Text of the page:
Sitting together is a start, but a depleted group of Senate moderates is looking for more concrete ways to rebuild relationships across the aisle — including more bipartisan lunches, a Camp David summit and maybe even getting rid of the aisle altogether.
Looking to advance the bipartisan seat-sharing for the State of the Union address further, Sen. Ben Nelson said Tuesday that he wants to do away with partisan seating permanently as part of an effort to renew cross-party coordination.
“I’m going to advocate ... if there is truly an interest in working together, that we eliminate the aisle on the floor of the Senate,” the Nebraska Democrat said. “Sit not by party but by state or by alphabet or in some other way. But it will only work if it’s more than just symbolism.”
And that gets to the hard part — while moderates should have more power in a closely divided Senate, their ranks were hit hard by retirements and defeats in 2010.
Last week’s retirement announcements from Homeland Security and Governmental Affairs Chairman Joe Lieberman (I-Conn.) and Budget Chairman Kent Conrad (D-N.D.) are the latest blows to centrist ranks.
The remaining moderates have to wrestle the desire for bipartisan accomplishments with the cautionary tales of politicians such as Lieberman, who was defeated in the 2006 Democratic primary, or former Utah Sen. Bob Bennett, who lost a GOP state convention fight.
But that doesn’t seem to be stopping a flood of bipartisan proposals from emerging as the reality of a closely divided Senate sets in.
Bipartisan bills on new budget rules, various deficit reduction efforts and even under-the-radar issues such as patent reform are gaining steam.
Republican Conference Chairman Lamar Alexander said there is a scramble under way in both parties to find bipartisan legislation.
“The recognition is that in an evenly divided Senate, which we’re likely to have for several years, nothing happens if you don’t work across party lines, and once that dawns on people, we are going to see a lot more consensus on major issues, and we can start with the debt,” the Tennessee lawmaker said.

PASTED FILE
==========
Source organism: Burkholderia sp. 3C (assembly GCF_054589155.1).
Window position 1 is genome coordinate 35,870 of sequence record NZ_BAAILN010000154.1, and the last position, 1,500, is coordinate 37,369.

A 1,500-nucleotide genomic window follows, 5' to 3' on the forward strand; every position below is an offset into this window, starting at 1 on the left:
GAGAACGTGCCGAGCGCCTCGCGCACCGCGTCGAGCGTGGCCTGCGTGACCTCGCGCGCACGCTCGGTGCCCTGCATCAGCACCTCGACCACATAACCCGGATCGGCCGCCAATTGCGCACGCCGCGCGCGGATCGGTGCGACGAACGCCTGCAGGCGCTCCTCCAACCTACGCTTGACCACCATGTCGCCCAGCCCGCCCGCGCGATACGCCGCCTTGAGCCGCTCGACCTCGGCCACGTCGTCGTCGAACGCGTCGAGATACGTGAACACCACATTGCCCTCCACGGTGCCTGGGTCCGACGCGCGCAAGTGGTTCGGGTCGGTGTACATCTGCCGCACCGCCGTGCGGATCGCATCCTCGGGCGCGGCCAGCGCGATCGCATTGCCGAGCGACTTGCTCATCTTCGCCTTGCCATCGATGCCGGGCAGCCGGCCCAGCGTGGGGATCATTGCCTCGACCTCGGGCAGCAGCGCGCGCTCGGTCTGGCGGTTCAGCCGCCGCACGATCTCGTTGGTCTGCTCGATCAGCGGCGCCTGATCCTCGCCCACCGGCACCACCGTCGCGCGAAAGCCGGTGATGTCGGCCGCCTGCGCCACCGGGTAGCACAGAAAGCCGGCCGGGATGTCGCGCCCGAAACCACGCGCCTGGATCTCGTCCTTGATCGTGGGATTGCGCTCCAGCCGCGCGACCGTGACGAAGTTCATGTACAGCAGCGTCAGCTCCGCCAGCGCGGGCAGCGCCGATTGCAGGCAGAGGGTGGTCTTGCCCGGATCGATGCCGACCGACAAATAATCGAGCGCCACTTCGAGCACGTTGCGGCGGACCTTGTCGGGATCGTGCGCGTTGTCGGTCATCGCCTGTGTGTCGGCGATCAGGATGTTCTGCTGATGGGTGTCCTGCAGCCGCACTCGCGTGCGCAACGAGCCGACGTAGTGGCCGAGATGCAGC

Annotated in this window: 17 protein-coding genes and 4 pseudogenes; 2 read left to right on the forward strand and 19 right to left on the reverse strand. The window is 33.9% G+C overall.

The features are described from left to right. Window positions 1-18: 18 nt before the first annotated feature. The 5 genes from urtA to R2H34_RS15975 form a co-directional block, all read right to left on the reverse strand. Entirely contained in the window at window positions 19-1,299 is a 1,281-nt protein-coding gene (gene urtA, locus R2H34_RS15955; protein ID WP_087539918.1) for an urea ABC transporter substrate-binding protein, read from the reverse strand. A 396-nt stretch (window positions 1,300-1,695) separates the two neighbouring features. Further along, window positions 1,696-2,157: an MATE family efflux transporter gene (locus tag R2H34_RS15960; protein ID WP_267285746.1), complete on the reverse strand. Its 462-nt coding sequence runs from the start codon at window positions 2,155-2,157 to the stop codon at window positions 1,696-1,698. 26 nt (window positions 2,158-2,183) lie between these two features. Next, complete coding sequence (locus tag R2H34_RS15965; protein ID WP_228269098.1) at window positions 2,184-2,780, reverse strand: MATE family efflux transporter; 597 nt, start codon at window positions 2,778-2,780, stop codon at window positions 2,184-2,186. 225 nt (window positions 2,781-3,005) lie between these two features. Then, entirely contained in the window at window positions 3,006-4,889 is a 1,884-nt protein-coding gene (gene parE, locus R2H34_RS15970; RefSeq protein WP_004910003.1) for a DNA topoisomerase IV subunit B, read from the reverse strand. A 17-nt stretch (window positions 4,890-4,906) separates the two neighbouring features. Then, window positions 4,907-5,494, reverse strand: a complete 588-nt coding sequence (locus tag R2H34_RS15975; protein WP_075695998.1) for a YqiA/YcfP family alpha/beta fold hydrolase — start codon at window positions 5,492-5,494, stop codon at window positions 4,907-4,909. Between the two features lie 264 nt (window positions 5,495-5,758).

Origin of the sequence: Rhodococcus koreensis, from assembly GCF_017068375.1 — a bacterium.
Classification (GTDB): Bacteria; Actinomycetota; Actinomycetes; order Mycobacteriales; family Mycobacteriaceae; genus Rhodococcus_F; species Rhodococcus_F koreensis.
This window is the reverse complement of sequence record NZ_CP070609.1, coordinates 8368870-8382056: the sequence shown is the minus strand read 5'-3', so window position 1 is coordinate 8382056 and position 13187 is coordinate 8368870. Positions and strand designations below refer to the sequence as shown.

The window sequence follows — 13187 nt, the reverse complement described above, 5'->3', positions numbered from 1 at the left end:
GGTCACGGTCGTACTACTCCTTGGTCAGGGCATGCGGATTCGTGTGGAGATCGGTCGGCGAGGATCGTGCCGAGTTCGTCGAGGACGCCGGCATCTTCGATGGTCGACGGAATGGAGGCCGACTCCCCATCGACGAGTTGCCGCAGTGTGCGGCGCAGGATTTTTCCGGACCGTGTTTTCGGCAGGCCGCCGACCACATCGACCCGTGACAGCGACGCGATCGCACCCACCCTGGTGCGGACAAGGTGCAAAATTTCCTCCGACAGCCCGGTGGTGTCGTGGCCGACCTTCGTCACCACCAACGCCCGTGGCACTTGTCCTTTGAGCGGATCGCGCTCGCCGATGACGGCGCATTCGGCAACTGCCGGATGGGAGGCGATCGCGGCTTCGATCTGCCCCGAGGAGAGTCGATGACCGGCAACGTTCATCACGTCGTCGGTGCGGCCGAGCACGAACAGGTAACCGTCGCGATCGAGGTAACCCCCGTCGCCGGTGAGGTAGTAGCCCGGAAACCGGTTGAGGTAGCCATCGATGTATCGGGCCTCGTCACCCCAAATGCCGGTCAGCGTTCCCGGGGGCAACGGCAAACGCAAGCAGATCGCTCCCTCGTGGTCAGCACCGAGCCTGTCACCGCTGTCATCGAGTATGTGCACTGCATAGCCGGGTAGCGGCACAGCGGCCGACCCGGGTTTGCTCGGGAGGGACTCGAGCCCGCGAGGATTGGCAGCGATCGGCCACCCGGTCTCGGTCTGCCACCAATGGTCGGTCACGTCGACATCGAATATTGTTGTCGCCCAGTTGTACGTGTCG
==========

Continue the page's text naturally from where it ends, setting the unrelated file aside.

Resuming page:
But Alexander, who hosts bipartisan breakfasts with Lieberman and receptions with Sen. Charles Schumer (D-N.Y.), said more interaction between the parties has to be part of the solution.
“Senators spend almost all our spare time in team meetings during which we talk about what we’re going to do to each other,” he said. “We’d like to have some other occasions to get together where we can talk about what we might work on together. The bipartisan breakfasts are one; the receptions are another. There’s just too few of them.”
Sen. Mark Udall told reporters to “stay tuned” on future proposals aimed at fostering bipartisanship.
“I think we all agree that if we can’t sit together at an important night like this, how can we face the real challenges that the country has: how we’re going to pay down the debt, fix a broken immigration system or develop a 21st-century energy policy — much less get our economy back on its feet and focus on jobs as job one if we can’t sit together,” the Colorado Democrat asked.
Sen. Claire McCaskill, who is sponsoring various budget reform bills with Republicans, including spending limitation bills with Sens. Bob Corker (Tenn.) and Jeff Sessions (Ala.), said she has been pushing for bipartisan seating since she was elected.
“Sitting together can’t hurt, and it might just help,” the Missouri Democrat said.
Lieberman took her up on it in the Homeland Security panel, where Democrats sit alongside Republicans.
“I was bipartisan before bipartisan was cool,” she quipped.